The OPTIONS are the same as in new(), and are passed into new() if this is invoked as a class method.

Note: This is really just a convenience front-end onto read(), provided mostly for backwards-compatibility with MIME-parser 1.0.


Instance (or class) method. This initiallizes a header object by reading it in from a FILEHANDLE, until the terminating blank line is encountered. A syntax error or end-of-stream will also halt processing.

Supply this routine with a reference to a filehandle glob; e.g., \*STDIN:

    ### Create a new header by parsing in STDIN:

On success, the self object will be returned; on failure, a false value.

Note: in the MIME world, it is perfectly legal for a header to be empty, consisting of nothing but the terminating blank line. Thus, we can't just use the formula that ``no tags equals error''.

Warning: as of the time of this writing, Mail::Header::read did not flag either syntax errors or unexpected end-of-file conditions (an EOF before the terminating blank line). MIME::ParserBase takes this into account.

Getting/setting fields

The following are methods related to retrieving and modifying the header fields. Some are inherited from Mail::Header, but I've kept the documentation around for convenience.


Instance method, inherited. Add a new occurence of the field named TAG, given by TEXT:

    ### Add the trace information:    
               'from by with smtp');

Normally, the new occurence will be appended to the existing occurences. However, if the optional INDEX argument is 0, then the new occurence will be prepended. If you want to be explicit about appending, specify an INDEX of -1.

Warning: this method always adds new occurences; it doesn't overwrite any existing occurences... so if you just want to change the value of a field (creating it if necessary), then you probably don't want to use this method: consider using replace() instead.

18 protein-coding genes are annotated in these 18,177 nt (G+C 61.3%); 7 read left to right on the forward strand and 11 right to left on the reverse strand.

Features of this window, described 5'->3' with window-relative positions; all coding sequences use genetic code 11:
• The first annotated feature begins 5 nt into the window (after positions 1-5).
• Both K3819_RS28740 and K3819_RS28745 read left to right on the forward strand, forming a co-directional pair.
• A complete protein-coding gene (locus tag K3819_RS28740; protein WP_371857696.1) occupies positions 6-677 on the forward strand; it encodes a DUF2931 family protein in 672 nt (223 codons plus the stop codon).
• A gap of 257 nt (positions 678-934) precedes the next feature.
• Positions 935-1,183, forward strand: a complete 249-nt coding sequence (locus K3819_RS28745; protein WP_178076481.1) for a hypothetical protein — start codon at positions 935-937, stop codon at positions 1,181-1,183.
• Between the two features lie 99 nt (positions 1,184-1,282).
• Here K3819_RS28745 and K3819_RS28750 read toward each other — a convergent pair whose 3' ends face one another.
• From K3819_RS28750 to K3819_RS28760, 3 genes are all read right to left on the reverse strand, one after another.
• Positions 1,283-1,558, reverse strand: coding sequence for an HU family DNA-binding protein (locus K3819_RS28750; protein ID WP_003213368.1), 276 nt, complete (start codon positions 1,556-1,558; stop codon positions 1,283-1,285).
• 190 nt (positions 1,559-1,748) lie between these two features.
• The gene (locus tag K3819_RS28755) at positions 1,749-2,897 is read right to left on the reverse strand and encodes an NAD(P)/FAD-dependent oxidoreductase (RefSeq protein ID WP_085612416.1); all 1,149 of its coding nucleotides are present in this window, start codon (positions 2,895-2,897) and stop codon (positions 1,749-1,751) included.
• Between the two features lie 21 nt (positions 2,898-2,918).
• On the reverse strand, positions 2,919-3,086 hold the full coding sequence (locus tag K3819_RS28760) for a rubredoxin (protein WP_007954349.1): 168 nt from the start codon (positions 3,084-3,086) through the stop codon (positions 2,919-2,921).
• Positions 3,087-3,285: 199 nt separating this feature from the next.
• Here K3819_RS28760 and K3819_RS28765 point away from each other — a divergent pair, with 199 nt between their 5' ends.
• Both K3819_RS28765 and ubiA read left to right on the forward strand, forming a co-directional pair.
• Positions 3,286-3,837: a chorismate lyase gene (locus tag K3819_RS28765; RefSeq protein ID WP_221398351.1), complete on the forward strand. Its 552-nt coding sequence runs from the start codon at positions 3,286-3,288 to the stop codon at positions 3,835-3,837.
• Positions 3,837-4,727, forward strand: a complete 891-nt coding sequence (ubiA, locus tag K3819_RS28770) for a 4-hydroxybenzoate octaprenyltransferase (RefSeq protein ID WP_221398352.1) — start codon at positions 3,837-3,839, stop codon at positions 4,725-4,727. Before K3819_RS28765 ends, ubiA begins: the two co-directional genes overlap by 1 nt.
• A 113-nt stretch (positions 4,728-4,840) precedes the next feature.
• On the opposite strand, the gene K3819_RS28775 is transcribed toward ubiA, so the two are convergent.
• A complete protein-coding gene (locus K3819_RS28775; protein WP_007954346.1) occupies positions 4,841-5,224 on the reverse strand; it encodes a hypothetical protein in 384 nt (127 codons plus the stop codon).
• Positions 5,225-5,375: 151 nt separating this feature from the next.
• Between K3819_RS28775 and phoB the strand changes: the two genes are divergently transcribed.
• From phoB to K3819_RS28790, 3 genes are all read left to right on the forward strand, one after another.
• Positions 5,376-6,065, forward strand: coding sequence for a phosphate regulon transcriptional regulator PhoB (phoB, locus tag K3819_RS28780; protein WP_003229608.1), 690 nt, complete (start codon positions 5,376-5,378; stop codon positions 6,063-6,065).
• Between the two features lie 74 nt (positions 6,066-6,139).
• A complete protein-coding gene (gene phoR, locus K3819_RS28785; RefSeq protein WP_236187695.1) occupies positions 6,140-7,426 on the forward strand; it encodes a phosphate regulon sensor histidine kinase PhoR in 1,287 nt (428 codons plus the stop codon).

count TAG

Instance method, inherited. Returns the number of occurences of a field; in a boolean context, this tells you whether a given field exists:

    ### Was a "Subject:" field given?
    $subject_was_given = $head->count('subject');

The TAG is treated in a case-insensitive manner. This method returns some false value if the field doesn't exist, and some true value if it does.

decode [FORCE]

Instance method, DEPRECATED. Go through all the header fields, looking for RFC-1522-style ``Q'' (quoted-printable, sort of) or ``B'' (base64) encoding, and decode them in-place. Fellow Americans, you probably don't know what the hell I'm talking about. Europeans, Russians, et al, you probably do. :-).

This method has been deprecated. See decode_headers in the MIME::Parser manpage for the full reasons. If you absolutely must use it and don't like the warning, then provide a FORCE:

          Just shut up and do it.  Not recommended.
          Provided only for those who need to keep old scripts functioning.
          Just shut up and do it.  Not recommended.
          Provided for those who REALLY know what they are doing.

What this method does. For an example, let's consider a valid email header you might get:

    From: =?US-ASCII?Q?Keith_Moore?= <>
    To: =?ISO-8859-1?Q?Keld_J=F8rn_Simonsen?= <>
    CC: =?ISO-8859-1?Q?Andr=E9_?= Pirard <>
    Subject: =?ISO-8859-1?B?SWYgeW91IGNhbiByZWFkIHRoaXMgeW8=?=